Investigators resumed an urgent, rain-dampened hunt for a missing plane in the waters of Southeast Asia early Monday as a search official said the jetliner carrying 162 people was probably “at the bottom of the sea.”
The head of Indonesia’s National Search and Rescue Agency said during a news conference that Indonesia AirAsia Flight 8501 — which lost contact with air traffic controllers Sunday morning after encountering rough weather during a two-hour flight to Singapore — probably crashed into stormy waters in the Java Sea, “based on the coordinates given to us.”
“That's the preliminary suspicion and it can develop based on the evaluation of the result of our search,” news services quoted the agency chief, Bambang Soelistyo, as saying.
In a disaster that stirred memories of two ill-fated Malaysian flights this year, Indonesian, Malaysian and Singaporean ships and aircraft were focusing their search off the east coast of Belitung — an island in the 250-mile-wide channel between Sumatra and Borneo — but grappling with monsoon rains and thunderstorms. Belitung lies about halfway between Singapore and the aircraft’s point of origin, Surabaya, Indonesia’s second-largest city.
“God willing, we can find it soon,” 1st Adm. Sigit Setiayana, the naval aviation center commander at the Surabaya air force base, told the Associated Press.
Setiayana said Monday that 12 navy ships, five planes, three helicopters and several other ships had joined the effort, according to the AP. No wreckage had been found when the search was temporarily halted as evening fell Sunday, 12 hours after the plane lost contact with the ground, as teams faced low visibility because of difficult weather conditions.
Among the 155 mostly Indonesian passengers were 17 children and one infant, according to an updated statement from AirAsia. The plane was also carrying two pilots, four cabin crew members and an engineer, airline officials said.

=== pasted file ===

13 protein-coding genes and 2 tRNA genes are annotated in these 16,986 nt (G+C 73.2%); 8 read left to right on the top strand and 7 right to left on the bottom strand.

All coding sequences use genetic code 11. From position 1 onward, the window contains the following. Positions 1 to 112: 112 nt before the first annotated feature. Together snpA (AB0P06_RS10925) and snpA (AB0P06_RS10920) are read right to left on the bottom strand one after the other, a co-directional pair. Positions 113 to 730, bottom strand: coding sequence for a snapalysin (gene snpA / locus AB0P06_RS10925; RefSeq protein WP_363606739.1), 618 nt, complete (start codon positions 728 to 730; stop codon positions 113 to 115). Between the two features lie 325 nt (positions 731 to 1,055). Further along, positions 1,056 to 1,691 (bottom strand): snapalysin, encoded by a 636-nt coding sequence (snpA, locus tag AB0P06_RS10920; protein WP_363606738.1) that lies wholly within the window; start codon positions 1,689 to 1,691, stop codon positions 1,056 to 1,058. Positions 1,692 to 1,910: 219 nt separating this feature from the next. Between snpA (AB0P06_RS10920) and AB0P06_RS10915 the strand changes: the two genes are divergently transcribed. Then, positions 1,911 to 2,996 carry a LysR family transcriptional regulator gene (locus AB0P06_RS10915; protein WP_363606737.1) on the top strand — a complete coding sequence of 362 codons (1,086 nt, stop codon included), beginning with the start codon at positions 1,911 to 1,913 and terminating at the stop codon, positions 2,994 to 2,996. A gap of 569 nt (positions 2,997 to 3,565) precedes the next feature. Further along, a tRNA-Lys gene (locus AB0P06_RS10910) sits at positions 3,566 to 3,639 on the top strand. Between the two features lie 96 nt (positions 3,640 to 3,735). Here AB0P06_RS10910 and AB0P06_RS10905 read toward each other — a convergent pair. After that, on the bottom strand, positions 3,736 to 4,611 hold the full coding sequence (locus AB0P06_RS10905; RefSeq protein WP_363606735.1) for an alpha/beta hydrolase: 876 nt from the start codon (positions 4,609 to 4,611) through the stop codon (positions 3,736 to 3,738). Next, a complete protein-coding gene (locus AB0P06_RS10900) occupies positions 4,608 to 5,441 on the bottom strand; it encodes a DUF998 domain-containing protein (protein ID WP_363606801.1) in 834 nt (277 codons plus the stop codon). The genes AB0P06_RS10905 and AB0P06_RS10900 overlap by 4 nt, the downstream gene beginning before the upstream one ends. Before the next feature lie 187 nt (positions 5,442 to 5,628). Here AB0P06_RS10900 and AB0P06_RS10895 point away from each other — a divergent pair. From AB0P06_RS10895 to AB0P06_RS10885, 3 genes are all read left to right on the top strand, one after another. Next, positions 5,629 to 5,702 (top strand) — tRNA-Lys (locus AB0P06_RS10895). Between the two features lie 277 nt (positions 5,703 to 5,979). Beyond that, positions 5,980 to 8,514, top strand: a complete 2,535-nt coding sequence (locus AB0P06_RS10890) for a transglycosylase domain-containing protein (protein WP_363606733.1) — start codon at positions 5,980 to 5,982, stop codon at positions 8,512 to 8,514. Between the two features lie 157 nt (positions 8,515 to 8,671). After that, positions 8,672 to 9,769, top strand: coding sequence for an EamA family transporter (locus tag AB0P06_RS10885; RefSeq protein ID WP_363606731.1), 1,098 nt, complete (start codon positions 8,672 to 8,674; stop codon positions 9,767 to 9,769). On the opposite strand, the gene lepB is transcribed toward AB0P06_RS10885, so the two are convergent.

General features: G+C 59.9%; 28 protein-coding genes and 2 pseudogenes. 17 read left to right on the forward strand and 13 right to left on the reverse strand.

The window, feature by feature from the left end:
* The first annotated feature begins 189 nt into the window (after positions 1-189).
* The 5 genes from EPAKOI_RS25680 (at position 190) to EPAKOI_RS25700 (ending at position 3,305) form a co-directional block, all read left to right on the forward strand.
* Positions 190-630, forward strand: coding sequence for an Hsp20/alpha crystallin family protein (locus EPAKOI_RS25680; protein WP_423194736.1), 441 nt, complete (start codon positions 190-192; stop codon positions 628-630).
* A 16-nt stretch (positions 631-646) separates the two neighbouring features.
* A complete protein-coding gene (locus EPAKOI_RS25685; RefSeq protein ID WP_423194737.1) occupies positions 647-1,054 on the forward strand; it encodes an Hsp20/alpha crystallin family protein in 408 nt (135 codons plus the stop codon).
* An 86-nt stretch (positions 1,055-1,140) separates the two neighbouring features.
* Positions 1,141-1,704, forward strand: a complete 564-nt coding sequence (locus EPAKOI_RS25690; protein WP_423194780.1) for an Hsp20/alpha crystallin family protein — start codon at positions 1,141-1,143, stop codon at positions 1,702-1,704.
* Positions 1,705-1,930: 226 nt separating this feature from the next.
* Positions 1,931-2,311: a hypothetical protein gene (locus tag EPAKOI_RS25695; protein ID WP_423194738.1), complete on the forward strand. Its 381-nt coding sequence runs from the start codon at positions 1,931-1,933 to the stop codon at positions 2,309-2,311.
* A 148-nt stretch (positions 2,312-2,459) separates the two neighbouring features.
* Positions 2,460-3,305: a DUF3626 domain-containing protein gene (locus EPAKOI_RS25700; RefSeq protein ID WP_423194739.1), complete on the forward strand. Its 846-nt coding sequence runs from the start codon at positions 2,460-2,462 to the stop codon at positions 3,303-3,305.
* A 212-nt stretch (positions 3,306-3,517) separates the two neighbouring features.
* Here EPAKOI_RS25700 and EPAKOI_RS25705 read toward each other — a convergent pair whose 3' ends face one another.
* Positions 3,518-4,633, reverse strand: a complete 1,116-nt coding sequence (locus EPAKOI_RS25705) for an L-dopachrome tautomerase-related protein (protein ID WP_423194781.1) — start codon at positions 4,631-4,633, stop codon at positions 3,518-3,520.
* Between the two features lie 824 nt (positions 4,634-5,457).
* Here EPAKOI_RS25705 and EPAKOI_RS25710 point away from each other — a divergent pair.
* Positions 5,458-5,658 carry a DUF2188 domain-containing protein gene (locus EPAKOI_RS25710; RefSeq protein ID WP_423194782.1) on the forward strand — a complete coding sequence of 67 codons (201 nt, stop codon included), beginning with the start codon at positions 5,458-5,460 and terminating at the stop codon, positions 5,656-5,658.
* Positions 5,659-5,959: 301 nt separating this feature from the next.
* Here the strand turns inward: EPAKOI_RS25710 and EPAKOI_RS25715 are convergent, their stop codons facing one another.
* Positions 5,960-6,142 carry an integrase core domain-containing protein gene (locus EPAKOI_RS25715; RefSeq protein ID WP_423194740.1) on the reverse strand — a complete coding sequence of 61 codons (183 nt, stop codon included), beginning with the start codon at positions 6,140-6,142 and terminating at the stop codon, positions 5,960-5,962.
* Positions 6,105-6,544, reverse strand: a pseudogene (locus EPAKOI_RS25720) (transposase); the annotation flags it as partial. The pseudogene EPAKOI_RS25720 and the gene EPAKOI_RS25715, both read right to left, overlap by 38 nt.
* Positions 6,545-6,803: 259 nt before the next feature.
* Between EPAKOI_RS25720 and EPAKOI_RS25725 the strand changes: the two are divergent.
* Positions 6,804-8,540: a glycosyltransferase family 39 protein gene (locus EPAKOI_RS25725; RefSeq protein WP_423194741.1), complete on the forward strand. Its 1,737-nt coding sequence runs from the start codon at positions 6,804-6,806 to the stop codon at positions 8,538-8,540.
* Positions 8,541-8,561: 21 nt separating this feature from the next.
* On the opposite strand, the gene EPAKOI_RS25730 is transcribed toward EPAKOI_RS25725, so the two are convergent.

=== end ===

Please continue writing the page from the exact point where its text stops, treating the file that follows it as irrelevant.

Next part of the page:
Anguished relatives gathered in Surabaya and Singapore’s Changi international airport to await word on their loved ones — a grim replay of the Malaysia Airlines disasters this year in which one commercial aircraft disappeared en route to Beijing and another was shot down months later over war-torn eastern Ukraine.
This aircraft also was connected to Malaysia, which is the home of AirAsia, a low-cost carrier that operates mainly short-haul flights across Southeast Asia and boasts of its 25-minute turnaround time between flights. AirAsia’s Indonesia affiliate has the country’s best safety record, regional aviation experts said.
The airline said the aircraft took off from Surabaya at 5:35 a.m. and was on its scheduled flight path but had requested to deviate “due to en route weather.”
The Indonesian Transport Ministry said the last communication from the Airbus A320-200 jetliner came at 6:12 a.m., when the pilot asked permission to turn left and climb to an altitude of 38,000 feet to avoid clouds.
According to multiple reports, the request to change altitude was denied because of other aircraft in the area.